Heat stroke

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Heat stroke is a condition that happens once the body temperature rises up to 104 degrees F or higher. In most cases, an individual initially starts as heat cramps or even heat exhaustion but progresses to heat stroke which is a severe condition if not properly treated.

The organs of the body start to swell due to heat stroke and if the temperature of the body is not reduced immediately, the damage could be permanent. One complication that can be caused by this condition is loss of blood flow which can result to a severe shock which have symptoms such as cool or clammy skin while the color of the lips and nails has a bluish tint.

Older people are more susceptible to this condition, but children with weakened immune system are also at high risk for this condition as well. Temperature in the environment, performing strenuous physical activity and other factors that cause elevation of the body temperature can result to heat stroke.

Heat stroke
A severe, throbbing headache with high body temperature.


  • Cramps or weakness of the muscle in the early stages and can become limp and rigid.
  • An increase in the temperature of the body
  • A severe, throbbing headache with high body temperature.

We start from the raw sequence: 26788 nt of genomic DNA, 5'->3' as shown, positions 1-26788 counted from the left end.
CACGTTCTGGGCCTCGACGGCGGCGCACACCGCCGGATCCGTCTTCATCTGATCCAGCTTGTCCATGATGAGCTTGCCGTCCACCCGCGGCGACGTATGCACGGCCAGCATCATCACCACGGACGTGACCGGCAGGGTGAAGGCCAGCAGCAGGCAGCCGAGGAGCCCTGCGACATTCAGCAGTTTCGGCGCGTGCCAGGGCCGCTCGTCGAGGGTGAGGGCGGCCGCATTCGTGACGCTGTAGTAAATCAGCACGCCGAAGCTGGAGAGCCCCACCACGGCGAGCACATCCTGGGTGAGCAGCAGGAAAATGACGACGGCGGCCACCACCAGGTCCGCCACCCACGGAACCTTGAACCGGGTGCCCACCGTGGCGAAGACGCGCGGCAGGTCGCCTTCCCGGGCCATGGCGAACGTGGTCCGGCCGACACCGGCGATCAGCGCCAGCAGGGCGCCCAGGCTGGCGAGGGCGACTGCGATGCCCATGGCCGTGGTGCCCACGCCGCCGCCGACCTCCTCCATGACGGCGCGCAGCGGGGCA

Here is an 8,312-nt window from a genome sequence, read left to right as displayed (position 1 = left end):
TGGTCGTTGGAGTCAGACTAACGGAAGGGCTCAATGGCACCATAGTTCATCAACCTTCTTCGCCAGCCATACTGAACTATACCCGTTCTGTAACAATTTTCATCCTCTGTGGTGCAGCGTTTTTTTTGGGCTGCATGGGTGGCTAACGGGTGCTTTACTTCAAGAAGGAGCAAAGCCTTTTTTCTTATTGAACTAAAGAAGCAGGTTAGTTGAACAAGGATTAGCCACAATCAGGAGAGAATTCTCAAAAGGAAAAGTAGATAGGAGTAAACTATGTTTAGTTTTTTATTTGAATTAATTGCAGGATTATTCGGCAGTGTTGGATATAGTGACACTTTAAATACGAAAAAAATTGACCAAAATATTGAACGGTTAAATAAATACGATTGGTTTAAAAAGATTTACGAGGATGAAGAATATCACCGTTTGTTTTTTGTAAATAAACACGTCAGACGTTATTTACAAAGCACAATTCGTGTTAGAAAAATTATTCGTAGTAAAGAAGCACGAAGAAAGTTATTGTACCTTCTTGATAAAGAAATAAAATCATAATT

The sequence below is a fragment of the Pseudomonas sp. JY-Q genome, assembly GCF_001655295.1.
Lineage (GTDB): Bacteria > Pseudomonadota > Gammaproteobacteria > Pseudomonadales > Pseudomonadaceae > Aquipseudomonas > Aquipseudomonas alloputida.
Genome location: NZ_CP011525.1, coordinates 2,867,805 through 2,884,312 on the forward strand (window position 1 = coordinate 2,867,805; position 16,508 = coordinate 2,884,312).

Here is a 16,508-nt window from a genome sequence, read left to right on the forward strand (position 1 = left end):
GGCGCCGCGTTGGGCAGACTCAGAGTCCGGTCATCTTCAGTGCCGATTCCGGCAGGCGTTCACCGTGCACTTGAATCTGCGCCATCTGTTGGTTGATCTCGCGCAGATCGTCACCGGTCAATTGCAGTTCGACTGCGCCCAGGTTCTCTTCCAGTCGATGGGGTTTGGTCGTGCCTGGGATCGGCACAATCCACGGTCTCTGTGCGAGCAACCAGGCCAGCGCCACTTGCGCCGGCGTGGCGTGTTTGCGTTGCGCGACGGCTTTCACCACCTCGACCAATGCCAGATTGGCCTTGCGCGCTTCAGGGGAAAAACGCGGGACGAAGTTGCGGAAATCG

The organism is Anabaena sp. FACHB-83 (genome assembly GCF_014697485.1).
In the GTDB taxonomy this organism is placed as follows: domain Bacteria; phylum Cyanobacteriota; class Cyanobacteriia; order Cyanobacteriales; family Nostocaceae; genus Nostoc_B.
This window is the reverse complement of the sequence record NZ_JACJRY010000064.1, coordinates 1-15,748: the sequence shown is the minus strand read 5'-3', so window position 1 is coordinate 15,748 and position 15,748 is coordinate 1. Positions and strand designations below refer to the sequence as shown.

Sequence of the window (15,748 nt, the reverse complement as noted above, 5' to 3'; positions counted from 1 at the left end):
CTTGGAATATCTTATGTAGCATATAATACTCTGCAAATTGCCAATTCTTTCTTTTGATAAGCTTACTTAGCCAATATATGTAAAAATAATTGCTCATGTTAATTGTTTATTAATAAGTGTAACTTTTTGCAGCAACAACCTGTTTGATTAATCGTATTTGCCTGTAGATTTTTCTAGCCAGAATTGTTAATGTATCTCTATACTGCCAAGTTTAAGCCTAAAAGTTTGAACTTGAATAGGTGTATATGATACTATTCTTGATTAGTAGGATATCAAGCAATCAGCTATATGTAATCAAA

• Seizures, hallucination, losing consciousness and difficulties in speaking and sometimes this can result to coma
  • Difficulty in breathing
  • Fast heart beat or tachycardia
  • The skin on the cheeks, throat, neck, arms and chest becomes red in color
  • The skin feels dry and warm to the touch as well as moist and clammy after performing strenuous exercises.


  • Move the affected person out of the sunlight, preferably in a shaded and cool place.
  • Let the person lie on a flat surface and elevate his/her feet.
  • Remove the clothing on the body in order to lessen the heat.
  • Place an ice pack on the head of the affected person and also on the back of the neck, palms, armpits, soles of the feet and the groin in order to help lessen heat in the body.
  • If the person is conscious, let him/her drink plenty of water or oral rehydration solution in order to prevent dehydration.
  • Monitor the temperature of the body frequently
  • Immerse the whole body in cold or ice water in order to reduce the temperature of the body. It can also be done by sitting in bathtub that is filled with cold water for at least 5-10 minutes. Make sure that the affected person is accompanied by a family member, friend or medical personnel.
  • Another way is by wrapping the body using a cooling blanket around the body after applying ice packs on the neck, groin area, chest and back.

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